The Loss of the Ada & Maud

  • Downhome Magazine
  • Posted: Nov 16, 2017 10:33 AM
This scene is from the painting "A Hope and a Prayer." It is the work of artist Kelly MacEntegart Sheppard, granddaughter of Ada Best (for whom the Ada & Maud was named). It adorns the cover of Bud Davidge's 2014 album, Gone From Here.

On Boxing Day in 1935, the schooner Ada & Maud left Best's Harbour on King's Island in Placentia Bay and sailed into the history books as a mystery that's haunted folks hailing from the area ever since. Crewed by four men - brothers Clarence, Kenneth and George Best, together with their brother-in-law, John Pevie - the vessel was bound for St. John’s with a load of dry cod and cod liver oil in casks. 

The schooner was sighted that night by another vessel rounding Cape St. Mary’s amid a brewing gale. The next evidence of the Ada & Maud was when she was reported to have been found, high and dry, at the high water mark in Lears Cove, not far from the Cape - though the crew were nowhere to be found. It is from this point that things become mysterious. 

There have been countless shipwrecks around this province’s shores over the years. In most cases, the circumstances have told tragic tales with cold, hard facts: the schooner ran into foul weather, was wrecked upon the rocks and all hands were lost, sometimes washed in upon a section of shore or, in many cases, never to be found.

However, the case of the Ada & Maud was different. First, it was evident that the schooner had been steered to its position; she could not have just drifted aimlessly to rest in such a fashion on the beach. If she had come to shore driven only by the whims of the sea, then the only remains would have likely been a scattering of flotsam as she broke up with the pounding waves. However, the schooner was found in near-perfect condition. Apart from a broken mast, sails having been rent and some splinters (“spals”) taken out of her false keel (a strip of hardwood used to protect the keel from damage when going over rocks in shallow waters), she was hardly damaged. Reports further indicated that the schooner suffered no punctures, so the forecastle was dry. 

All indications pointed to the crew safely bringing the schooner to its resting place high up on the beach. There were even remnants of the men having had their supper and playing cards prior to the schooner being beached. But where were the crew of the Ada & Maud? It was as if they disappeared into thin air.  

“In 1935, investigative aspects of the police force in what was then the country of Newfoundland did not deserve the term ‘forensic’ and so what could only be considered a cursory investigation took place,” says NL musician Bud Davidge, who included his moving song, “The Loss of the Ada & Maud,” about the disaster on his 2014 album, Gone From Here. “Yes, there was some charges laid against a few people for stealing some rope from the schooner, but as to the whereabouts of the crew, it was concluded quickly that they had drowned while attempting to reach shore.”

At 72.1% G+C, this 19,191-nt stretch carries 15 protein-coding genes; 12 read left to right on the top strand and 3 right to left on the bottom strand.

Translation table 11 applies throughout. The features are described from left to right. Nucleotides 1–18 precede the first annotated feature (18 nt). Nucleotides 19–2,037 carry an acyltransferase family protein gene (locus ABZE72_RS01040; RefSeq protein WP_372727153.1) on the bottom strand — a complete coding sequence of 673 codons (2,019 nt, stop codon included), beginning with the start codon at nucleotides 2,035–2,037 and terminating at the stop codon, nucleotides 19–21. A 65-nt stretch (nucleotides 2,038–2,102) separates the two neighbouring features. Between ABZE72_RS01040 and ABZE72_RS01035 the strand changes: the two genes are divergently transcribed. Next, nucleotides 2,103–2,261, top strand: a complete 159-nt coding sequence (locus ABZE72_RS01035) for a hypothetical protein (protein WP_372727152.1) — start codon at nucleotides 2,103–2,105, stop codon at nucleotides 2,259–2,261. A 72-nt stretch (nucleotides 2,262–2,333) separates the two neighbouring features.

Who, then, could have steered the schooner to a safe beaching amid what were likely heavy seas?

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The four men lost aboard the Ada & Maud live on through a song written by NL musician Bud Davidge.

“They are questions to which no satisfactory answers have ever been given,” says Bud. “But being the inquisitive beings we humans are, and prone to speculation and rumour as we are, there are bound to be theories of what actually occurred. Someone knew the truth, and perhaps someone living today knows the truth as we speak. The rumours were that some persons unnamed from the local area engaged the crewmembers in a fight for some reason and the result was the crewmembers were shot and their bodies disposed of in some manner, somewhere. Was there an attempt to take the cargo of fish in a kind of salvage operation that went wrong when they were opposed by the crew? No one knows for sure.”

Whatever the details of the tragedy - a tragedy it was. The Best family never had the satisfaction of knowing where their loved ones rested. Heartbroken, Joshua Best - the schooner’s owner and father of the three lost brothers - never relaunched the Ada & Maud, which had only been built the previous year and bore the names of his two daughters. It is talked about with sorrow to this very day. The old adage says “Time heals all wounds,” but it seems that this tragedy has left a scar even eight decades have not been able to mend. 

Bud says writing the song about the mysterious tragedy was one of the most emotional experiences he has ever had as a writer. “I started out sharing an event with people who were complete strangers,” says Bud. “And I ended up being caught up in the emotions that the Best family still feel so deeply, after 80 years.” - By Janine Davidge (written with the deepest respect to the Best family and their memories of loved ones lost.)